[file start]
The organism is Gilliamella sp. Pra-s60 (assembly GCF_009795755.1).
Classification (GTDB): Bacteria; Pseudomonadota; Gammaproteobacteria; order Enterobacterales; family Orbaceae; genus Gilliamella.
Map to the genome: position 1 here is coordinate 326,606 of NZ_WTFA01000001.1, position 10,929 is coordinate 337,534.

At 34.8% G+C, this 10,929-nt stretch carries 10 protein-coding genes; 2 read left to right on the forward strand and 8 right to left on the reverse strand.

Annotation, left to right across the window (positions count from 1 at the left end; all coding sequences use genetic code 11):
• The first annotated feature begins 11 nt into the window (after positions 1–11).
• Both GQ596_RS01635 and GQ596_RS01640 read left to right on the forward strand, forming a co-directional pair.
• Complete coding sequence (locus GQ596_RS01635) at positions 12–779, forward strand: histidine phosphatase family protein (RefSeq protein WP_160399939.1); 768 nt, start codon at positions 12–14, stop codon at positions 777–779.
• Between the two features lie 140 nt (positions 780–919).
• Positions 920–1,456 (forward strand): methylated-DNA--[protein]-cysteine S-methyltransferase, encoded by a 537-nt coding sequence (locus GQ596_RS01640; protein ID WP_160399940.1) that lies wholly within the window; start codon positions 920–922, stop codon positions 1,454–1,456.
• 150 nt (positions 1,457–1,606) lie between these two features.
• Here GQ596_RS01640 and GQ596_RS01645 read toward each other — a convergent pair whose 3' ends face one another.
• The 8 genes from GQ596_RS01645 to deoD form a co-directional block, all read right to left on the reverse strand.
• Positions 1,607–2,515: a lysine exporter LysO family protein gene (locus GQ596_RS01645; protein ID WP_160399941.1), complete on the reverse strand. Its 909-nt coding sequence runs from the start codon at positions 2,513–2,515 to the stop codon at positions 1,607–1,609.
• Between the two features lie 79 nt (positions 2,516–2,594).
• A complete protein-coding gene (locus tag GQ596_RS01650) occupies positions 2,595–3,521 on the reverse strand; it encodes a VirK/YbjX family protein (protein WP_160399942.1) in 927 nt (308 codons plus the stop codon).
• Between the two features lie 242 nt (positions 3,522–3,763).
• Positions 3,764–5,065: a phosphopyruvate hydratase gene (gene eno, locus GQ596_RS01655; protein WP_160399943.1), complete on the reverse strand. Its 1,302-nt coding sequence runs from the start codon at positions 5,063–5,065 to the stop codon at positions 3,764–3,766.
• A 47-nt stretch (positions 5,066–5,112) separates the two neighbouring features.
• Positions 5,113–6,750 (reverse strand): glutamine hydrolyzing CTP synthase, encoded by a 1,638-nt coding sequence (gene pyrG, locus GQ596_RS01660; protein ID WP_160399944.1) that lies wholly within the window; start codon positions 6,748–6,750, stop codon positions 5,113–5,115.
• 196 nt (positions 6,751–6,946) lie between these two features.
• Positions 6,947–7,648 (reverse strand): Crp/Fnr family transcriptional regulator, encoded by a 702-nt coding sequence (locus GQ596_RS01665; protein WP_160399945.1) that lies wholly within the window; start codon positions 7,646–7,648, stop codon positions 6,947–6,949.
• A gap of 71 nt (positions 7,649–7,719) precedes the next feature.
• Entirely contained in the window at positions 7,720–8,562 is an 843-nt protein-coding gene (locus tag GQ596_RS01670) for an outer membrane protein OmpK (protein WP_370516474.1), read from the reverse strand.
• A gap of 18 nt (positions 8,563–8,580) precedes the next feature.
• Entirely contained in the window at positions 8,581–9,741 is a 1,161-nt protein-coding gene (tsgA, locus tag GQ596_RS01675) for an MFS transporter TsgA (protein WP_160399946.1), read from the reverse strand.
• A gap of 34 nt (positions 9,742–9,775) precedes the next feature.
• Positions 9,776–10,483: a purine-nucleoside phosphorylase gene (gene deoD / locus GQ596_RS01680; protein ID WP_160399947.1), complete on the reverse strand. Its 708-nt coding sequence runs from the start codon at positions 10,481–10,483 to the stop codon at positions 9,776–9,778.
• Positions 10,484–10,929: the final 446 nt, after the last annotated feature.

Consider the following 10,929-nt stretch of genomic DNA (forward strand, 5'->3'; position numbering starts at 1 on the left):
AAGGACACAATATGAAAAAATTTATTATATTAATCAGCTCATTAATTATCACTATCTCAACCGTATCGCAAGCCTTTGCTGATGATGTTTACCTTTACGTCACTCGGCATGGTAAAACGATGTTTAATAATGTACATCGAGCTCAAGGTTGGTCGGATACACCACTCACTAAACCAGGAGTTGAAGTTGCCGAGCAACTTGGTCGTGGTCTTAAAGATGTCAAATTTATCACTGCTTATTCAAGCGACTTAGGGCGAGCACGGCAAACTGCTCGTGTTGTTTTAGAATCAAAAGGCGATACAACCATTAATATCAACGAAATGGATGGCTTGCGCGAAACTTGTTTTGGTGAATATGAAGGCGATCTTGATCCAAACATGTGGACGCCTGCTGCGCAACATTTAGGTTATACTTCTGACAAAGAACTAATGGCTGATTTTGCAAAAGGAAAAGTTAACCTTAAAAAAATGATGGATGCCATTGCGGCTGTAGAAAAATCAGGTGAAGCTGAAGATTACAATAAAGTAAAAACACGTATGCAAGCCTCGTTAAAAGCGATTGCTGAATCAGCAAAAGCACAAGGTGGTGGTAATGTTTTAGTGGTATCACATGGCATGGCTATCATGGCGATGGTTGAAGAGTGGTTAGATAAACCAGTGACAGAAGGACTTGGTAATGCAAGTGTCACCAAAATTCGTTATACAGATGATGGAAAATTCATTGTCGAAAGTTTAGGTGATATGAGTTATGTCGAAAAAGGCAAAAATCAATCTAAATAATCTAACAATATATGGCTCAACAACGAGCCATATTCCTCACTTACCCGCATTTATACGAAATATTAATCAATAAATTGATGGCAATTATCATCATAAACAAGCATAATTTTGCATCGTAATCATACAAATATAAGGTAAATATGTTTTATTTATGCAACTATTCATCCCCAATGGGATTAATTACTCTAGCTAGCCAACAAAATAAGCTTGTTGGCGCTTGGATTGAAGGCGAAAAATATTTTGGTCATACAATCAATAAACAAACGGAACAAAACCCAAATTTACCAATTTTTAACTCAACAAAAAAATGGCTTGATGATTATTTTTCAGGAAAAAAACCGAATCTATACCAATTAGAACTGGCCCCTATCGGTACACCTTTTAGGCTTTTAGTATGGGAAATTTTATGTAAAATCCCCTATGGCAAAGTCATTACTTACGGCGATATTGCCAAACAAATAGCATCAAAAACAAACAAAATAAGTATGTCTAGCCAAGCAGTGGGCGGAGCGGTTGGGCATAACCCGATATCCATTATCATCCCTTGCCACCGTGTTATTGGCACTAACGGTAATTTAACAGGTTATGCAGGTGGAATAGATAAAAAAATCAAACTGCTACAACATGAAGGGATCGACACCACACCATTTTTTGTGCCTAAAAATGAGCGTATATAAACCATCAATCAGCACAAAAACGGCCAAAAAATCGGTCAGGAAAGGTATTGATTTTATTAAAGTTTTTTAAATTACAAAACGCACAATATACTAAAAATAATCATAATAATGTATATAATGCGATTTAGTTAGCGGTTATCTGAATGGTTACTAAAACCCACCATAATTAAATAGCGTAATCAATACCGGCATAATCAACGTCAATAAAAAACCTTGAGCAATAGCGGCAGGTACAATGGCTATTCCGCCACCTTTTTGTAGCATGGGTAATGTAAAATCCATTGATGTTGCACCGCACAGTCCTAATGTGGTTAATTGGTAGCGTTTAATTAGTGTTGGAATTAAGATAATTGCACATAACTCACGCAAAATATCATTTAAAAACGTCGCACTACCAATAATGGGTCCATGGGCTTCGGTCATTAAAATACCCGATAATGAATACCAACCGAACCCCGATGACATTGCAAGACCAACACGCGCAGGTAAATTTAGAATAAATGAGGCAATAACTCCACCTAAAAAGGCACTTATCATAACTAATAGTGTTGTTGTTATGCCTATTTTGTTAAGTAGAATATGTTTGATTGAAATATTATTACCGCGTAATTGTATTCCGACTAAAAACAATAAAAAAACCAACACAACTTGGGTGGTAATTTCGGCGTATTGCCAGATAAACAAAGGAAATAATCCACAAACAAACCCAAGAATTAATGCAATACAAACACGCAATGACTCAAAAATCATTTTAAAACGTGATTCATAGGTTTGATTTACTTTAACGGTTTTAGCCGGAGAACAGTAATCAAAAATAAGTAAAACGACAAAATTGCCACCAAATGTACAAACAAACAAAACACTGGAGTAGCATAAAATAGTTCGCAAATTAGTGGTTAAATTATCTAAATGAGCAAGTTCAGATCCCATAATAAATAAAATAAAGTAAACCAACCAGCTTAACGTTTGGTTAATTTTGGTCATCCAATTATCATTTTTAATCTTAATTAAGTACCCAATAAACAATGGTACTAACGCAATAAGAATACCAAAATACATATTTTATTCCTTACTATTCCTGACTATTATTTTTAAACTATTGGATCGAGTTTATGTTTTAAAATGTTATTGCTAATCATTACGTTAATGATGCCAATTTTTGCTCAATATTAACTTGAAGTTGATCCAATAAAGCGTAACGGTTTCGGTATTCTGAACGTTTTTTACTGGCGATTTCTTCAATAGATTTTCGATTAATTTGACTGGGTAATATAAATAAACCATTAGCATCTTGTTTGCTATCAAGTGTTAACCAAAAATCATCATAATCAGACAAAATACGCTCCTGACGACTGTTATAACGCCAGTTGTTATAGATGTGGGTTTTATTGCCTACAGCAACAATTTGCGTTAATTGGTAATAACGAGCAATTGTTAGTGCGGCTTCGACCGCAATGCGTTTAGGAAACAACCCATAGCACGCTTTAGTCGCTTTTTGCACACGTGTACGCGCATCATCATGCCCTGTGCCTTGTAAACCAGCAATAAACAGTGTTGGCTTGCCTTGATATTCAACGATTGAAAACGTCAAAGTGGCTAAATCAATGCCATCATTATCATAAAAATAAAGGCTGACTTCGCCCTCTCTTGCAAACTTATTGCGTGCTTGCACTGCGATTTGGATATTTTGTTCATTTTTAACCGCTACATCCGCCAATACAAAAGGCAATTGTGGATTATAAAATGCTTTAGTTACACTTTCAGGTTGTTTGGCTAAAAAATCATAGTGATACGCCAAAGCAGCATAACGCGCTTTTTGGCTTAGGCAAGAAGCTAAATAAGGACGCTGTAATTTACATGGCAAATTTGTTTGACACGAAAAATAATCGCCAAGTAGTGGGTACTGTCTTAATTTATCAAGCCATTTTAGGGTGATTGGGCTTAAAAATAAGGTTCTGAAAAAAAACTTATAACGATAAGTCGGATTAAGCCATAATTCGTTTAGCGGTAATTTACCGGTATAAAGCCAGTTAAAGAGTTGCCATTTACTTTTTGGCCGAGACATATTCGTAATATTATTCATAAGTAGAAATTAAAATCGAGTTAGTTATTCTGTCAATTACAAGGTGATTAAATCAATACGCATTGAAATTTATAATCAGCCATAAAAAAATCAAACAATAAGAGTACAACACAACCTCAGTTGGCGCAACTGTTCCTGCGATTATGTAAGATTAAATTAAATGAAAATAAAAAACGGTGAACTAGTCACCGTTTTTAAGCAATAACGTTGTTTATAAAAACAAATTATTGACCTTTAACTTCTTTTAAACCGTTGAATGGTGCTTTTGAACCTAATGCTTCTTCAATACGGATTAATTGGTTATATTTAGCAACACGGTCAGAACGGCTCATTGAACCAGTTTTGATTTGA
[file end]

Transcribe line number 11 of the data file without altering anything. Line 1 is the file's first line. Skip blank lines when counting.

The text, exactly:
• 150 nt (positions 1,457–1,606) lie between these two features.